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Anti-gay grad student files appeal to stop university from expelling her


Staff Reports

ATLANTA — A Georgia graduate student who has sued Augusta State University in a battle over graduate program requirements and her stated anti-gay “Christian beliefs,” has petitioned the U. S. 11th Circuit Court of Appeals to prevent the university from expelling her.

Jennifer Keeton

Jennifer Keeton, 24, who is pursuing a master’s degree in counseling, said she was ordered to undergo a re-education plan that requires her to attend “diversity sensitivity training” when the school told her that her anti-gay beliefs are incompatible with the standards of her desired profession.

Keeton had said in and out class that, according to her Christian beliefs, homosexuality is immoral and a lifestyle choice.

Keeton is represented by the Scottsdale, Ariz.-based Alliance Defense Fund Center for Academic Freedom, which contends that “A public university student shouldn’t be threatened with expulsion for being a Christian and refusing to publicly renounce her faith.”

“But that’s exactly what’s happening here,” said David French, senior counsel for the defense fund, in a statement. “Abandoning one’s own religious beliefs should not be a precondition at a public university for obtaining a degree.”

According to the lawsuit filed in July 2010, faculty members allegedly assailed Keeton’s beliefs as “inconsistent with the counseling profession” and “expressed suspicion over ‘Jen’s ability to be a multi-culturally competent counselor, particularly with regard to working with gay, lesbian, bisexual, transgender, and queer/questioning (GLBTQ) populations.'”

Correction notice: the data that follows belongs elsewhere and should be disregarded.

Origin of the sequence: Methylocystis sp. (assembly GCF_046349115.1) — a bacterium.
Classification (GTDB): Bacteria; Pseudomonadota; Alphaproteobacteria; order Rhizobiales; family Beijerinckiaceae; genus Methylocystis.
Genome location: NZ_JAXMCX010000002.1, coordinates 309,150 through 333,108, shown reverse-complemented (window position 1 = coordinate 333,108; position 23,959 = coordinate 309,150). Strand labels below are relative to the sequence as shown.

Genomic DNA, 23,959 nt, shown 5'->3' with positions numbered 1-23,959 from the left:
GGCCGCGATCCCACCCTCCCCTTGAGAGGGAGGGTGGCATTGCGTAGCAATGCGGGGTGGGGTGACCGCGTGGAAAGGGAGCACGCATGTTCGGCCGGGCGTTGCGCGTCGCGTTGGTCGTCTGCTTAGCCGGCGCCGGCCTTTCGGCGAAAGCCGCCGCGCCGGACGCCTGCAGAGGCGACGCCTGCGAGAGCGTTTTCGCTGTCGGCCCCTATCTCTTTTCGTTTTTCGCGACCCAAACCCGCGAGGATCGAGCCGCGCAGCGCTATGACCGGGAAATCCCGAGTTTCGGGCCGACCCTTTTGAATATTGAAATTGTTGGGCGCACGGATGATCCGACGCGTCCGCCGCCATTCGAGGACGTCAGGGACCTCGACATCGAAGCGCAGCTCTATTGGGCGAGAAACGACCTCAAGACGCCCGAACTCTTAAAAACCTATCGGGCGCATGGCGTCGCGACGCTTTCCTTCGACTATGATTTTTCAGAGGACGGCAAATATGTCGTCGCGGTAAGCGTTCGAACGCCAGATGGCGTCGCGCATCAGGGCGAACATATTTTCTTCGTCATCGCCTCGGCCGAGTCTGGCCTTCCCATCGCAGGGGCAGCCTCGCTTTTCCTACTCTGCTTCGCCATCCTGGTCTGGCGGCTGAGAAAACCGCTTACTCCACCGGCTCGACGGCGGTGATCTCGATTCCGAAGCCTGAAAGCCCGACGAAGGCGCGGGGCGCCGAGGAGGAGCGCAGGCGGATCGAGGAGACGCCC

The university maintained that it must hold its counseling graduate students “to the core principles of the American Counseling Association and the American School Counselor Association, which defines the roles and responsibilities of professional counselors in its code of ethics.

The code is included in the curriculum of the counseling education program, which states that counselors in training have the same responsibility as professional counselors to understand and follow the ACA Code of Ethics. The faculty identifies Keeton’s views as indicative of her “improper professional disposition to persons of such populations.”

Augusta State University spokeswoman Kathy Schofe told LGBTQ Nation that the university had tried to work with Keeton, suggesting she take diversity sensitivity workshops and attend the local Augusta LGBTQ Pride parade, but Keeton refused and declined to participate claiming the university’s “demands” violated her First Amendment rights.

According to the Atlanta Journal Constitution, Keeton has already been rebuffed by the courts. Earlier this year, a U.S. district judge ruled in the university’s favor.

In supporting Augusta State in its actions, the judge wrote, “The record suggests, and the testimony at the hearing bolsters, the Plan was imposed because Plaintiff exhibited an inability to counsel in a professionally ethical manner — that is, an inability to resist imposing her moral viewpoint on counselees – in violation of the ACA Code of Ethics.”

A classmate testified that Keeton said she would be compelled by her beliefs to tell gay or lesbian counseling clients that their behaviors were morally wrong and must be changed.

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